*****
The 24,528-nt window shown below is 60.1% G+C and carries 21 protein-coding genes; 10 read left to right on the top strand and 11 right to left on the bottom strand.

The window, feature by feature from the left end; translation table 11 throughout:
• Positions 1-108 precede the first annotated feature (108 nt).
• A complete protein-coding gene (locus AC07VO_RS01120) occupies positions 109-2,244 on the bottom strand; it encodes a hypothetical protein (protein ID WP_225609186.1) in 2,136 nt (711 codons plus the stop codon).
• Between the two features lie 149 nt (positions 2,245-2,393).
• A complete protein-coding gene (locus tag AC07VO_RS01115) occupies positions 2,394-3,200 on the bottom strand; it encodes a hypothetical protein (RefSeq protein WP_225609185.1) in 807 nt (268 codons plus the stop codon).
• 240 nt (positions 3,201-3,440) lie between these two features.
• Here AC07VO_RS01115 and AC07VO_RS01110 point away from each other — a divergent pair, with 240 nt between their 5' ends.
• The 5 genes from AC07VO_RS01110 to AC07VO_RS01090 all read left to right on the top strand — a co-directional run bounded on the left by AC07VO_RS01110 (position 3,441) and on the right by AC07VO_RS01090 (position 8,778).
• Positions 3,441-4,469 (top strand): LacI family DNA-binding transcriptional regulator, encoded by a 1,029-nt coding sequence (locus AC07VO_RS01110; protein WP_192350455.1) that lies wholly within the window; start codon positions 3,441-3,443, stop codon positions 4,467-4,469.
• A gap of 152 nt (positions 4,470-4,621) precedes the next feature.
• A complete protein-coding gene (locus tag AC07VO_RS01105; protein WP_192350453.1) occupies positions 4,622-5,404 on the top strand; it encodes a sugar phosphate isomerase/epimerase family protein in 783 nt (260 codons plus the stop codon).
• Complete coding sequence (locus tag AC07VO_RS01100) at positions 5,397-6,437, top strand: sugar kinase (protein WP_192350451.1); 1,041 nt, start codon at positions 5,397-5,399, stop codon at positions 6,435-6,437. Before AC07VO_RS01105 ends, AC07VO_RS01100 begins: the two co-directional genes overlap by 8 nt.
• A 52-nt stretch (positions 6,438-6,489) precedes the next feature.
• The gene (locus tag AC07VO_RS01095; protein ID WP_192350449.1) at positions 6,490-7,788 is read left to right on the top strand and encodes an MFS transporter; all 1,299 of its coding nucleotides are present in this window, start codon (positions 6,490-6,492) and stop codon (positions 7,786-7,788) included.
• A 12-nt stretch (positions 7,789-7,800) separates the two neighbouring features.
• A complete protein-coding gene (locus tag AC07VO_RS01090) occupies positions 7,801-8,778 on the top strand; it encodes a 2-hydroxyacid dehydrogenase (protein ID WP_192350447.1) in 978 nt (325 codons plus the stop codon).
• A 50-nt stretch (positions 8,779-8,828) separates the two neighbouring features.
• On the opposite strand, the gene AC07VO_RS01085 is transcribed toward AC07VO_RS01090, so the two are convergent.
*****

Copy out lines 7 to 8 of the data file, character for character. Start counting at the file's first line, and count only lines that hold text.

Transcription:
• 240 nt (positions 3,201-3,440) lie between these two features.
• Here AC07VO_RS01115 and AC07VO_RS01110 point away from each other — a divergent pair, with 240 nt between their 5' ends.